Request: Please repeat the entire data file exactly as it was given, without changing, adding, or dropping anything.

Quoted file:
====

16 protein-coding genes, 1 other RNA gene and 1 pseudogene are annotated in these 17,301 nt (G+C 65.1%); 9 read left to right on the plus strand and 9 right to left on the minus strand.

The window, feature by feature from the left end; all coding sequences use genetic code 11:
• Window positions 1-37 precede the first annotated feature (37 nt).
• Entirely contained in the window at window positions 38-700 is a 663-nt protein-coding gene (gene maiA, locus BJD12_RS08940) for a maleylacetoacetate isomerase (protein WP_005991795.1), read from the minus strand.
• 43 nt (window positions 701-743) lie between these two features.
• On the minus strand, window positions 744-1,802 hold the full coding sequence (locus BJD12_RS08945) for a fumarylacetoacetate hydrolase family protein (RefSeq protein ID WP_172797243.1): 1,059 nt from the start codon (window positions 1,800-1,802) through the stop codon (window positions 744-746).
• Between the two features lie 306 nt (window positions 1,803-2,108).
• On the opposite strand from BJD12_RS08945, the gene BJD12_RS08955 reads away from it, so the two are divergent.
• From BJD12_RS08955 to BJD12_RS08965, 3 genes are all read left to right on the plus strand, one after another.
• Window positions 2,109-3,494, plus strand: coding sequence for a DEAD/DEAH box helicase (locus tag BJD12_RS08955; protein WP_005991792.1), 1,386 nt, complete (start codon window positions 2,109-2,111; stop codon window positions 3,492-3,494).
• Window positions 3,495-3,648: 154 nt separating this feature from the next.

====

16 protein-coding genes, 1 other RNA gene and 1 pseudogene are annotated in these 17,301 nt (G+C 65.1%); 9 read left to right on the plus strand and 9 right to left on the minus strand.

The window, feature by feature from the left end; all coding sequences use genetic code 11:
• Window positions 1-37 precede the first annotated feature (37 nt).
• Entirely contained in the window at window positions 38-700 is a 663-nt protein-coding gene (gene maiA, locus BJD12_RS08940) for a maleylacetoacetate isomerase (protein WP_005991795.1), read from the minus strand.
• 43 nt (window positions 701-743) lie between these two features.
• On the minus strand, window positions 744-1,802 hold the full coding sequence (locus BJD12_RS08945) for a fumarylacetoacetate hydrolase family protein (RefSeq protein ID WP_172797243.1): 1,059 nt from the start codon (window positions 1,800-1,802) through the stop codon (window positions 744-746).
• Between the two features lie 306 nt (window positions 1,803-2,108).
• On the opposite strand from BJD12_RS08945, the gene BJD12_RS08955 reads away from it, so the two are divergent.
• From BJD12_RS08955 to BJD12_RS08965, 3 genes are all read left to right on the plus strand, one after another.
• Window positions 2,109-3,494, plus strand: coding sequence for a DEAD/DEAH box helicase (locus tag BJD12_RS08955; protein WP_005991792.1), 1,386 nt, complete (start codon window positions 2,109-2,111; stop codon window positions 3,492-3,494).
• Window positions 3,495-3,648: 154 nt separating this feature from the next.